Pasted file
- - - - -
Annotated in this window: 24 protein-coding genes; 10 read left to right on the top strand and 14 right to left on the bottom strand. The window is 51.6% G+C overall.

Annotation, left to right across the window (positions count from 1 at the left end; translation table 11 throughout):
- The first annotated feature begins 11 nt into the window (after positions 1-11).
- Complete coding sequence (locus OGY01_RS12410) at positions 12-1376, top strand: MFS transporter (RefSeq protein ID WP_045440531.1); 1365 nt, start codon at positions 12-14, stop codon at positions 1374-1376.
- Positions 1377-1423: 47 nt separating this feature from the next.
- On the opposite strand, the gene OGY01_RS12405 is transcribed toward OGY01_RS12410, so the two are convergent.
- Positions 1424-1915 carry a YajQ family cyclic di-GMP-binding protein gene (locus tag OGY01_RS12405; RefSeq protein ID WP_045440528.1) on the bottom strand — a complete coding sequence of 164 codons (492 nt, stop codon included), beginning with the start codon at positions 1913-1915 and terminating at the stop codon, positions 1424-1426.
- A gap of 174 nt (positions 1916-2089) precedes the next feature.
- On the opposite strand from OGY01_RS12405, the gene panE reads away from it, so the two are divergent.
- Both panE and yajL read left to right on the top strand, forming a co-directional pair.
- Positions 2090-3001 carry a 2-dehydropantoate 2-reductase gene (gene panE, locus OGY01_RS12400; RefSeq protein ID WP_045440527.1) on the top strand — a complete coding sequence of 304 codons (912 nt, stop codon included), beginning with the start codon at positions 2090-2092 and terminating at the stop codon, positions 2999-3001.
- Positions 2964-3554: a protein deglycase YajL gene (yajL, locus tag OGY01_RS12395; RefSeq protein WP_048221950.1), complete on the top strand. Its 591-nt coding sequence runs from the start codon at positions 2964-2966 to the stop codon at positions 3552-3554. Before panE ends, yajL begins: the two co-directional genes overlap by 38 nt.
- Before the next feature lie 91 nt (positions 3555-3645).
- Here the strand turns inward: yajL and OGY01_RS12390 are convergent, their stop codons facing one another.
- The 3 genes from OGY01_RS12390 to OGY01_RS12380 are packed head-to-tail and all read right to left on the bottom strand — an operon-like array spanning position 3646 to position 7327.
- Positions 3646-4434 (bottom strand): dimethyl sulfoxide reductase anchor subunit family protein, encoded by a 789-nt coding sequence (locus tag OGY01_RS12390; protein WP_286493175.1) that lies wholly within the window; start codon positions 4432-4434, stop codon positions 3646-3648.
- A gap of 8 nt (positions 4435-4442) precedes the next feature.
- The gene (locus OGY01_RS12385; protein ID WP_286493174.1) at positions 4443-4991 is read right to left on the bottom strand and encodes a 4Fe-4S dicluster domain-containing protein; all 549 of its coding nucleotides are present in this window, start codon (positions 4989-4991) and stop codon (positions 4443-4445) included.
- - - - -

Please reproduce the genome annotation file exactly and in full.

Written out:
Annotated in this window: 24 protein-coding genes; 10 read left to right on the top strand and 14 right to left on the bottom strand. The window is 51.6% G+C overall.

Annotation, left to right across the window (positions count from 1 at the left end; translation table 11 throughout):
- The first annotated feature begins 11 nt into the window (after positions 1-11).
- Complete coding sequence (locus OGY01_RS12410) at positions 12-1376, top strand: MFS transporter (RefSeq protein ID WP_045440531.1); 1365 nt, start codon at positions 12-14, stop codon at positions 1374-1376.
- Positions 1377-1423: 47 nt separating this feature from the next.
- On the opposite strand, the gene OGY01_RS12405 is transcribed toward OGY01_RS12410, so the two are convergent.
- Positions 1424-1915 carry a YajQ family cyclic di-GMP-binding protein gene (locus tag OGY01_RS12405; RefSeq protein ID WP_045440528.1) on the bottom strand — a complete coding sequence of 164 codons (492 nt, stop codon included), beginning with the start codon at positions 1913-1915 and terminating at the stop codon, positions 1424-1426.
- A gap of 174 nt (positions 1916-2089) precedes the next feature.
- On the opposite strand from OGY01_RS12405, the gene panE reads away from it, so the two are divergent.
- Both panE and yajL read left to right on the top strand, forming a co-directional pair.
- Positions 2090-3001 carry a 2-dehydropantoate 2-reductase gene (gene panE, locus OGY01_RS12400; RefSeq protein ID WP_045440527.1) on the top strand — a complete coding sequence of 304 codons (912 nt, stop codon included), beginning with the start codon at positions 2090-2092 and terminating at the stop codon, positions 2999-3001.
- Positions 2964-3554: a protein deglycase YajL gene (yajL, locus tag OGY01_RS12395; RefSeq protein WP_048221950.1), complete on the top strand. Its 591-nt coding sequence runs from the start codon at positions 2964-2966 to the stop codon at positions 3552-3554. Before panE ends, yajL begins: the two co-directional genes overlap by 38 nt.
- Before the next feature lie 91 nt (positions 3555-3645).
- Here the strand turns inward: yajL and OGY01_RS12390 are convergent, their stop codons facing one another.
- The 3 genes from OGY01_RS12390 to OGY01_RS12380 are packed head-to-tail and all read right to left on the bottom strand — an operon-like array spanning position 3646 to position 7327.
- Positions 3646-4434 (bottom strand): dimethyl sulfoxide reductase anchor subunit family protein, encoded by a 789-nt coding sequence (locus tag OGY01_RS12390; protein WP_286493175.1) that lies wholly within the window; start codon positions 4432-4434, stop codon positions 3646-3648.
- A gap of 8 nt (positions 4435-4442) precedes the next feature.
- The gene (locus OGY01_RS12385; protein ID WP_286493174.1) at positions 4443-4991 is read right to left on the bottom strand and encodes a 4Fe-4S dicluster domain-containing protein; all 549 of its coding nucleotides are present in this window, start codon (positions 4989-4991) and stop codon (positions 4443-4445) included.